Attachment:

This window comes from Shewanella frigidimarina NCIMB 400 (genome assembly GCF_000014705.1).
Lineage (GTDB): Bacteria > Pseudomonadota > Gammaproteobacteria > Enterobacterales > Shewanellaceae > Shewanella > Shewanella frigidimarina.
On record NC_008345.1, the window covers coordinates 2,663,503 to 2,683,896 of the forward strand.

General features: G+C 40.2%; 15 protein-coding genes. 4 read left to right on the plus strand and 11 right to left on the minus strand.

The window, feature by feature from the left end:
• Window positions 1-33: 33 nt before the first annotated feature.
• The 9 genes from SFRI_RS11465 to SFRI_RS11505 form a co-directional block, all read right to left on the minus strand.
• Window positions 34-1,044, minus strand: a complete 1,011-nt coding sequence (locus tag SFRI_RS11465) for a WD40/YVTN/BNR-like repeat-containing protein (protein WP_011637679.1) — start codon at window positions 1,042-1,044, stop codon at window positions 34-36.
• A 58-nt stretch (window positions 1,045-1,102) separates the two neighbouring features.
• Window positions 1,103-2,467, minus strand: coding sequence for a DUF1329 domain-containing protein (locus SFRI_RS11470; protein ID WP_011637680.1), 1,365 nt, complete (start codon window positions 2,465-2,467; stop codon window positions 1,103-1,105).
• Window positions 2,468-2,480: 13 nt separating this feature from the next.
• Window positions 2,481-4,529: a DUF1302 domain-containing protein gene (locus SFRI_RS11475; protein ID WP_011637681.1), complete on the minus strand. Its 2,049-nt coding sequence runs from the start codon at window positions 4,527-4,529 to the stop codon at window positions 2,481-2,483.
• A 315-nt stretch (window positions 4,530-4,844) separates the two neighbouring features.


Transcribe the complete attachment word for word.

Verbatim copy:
This window comes from Shewanella frigidimarina NCIMB 400 (genome assembly GCF_000014705.1).
Lineage (GTDB): Bacteria > Pseudomonadota > Gammaproteobacteria > Enterobacterales > Shewanellaceae > Shewanella > Shewanella frigidimarina.
On record NC_008345.1, the window covers coordinates 2,663,503 to 2,683,896 of the forward strand.

General features: G+C 40.2%; 15 protein-coding genes. 4 read left to right on the plus strand and 11 right to left on the minus strand.

The window, feature by feature from the left end:
• Window positions 1-33: 33 nt before the first annotated feature.
• The 9 genes from SFRI_RS11465 to SFRI_RS11505 form a co-directional block, all read right to left on the minus strand.
• Window positions 34-1,044, minus strand: a complete 1,011-nt coding sequence (locus tag SFRI_RS11465) for a WD40/YVTN/BNR-like repeat-containing protein (protein WP_011637679.1) — start codon at window positions 1,042-1,044, stop codon at window positions 34-36.
• A 58-nt stretch (window positions 1,045-1,102) separates the two neighbouring features.
• Window positions 1,103-2,467, minus strand: coding sequence for a DUF1329 domain-containing protein (locus SFRI_RS11470; protein ID WP_011637680.1), 1,365 nt, complete (start codon window positions 2,465-2,467; stop codon window positions 1,103-1,105).
• Window positions 2,468-2,480: 13 nt separating this feature from the next.
• Window positions 2,481-4,529: a DUF1302 domain-containing protein gene (locus SFRI_RS11475; protein ID WP_011637681.1), complete on the minus strand. Its 2,049-nt coding sequence runs from the start codon at window positions 4,527-4,529 to the stop codon at window positions 2,481-2,483.
• A 315-nt stretch (window positions 4,530-4,844) separates the two neighbouring features.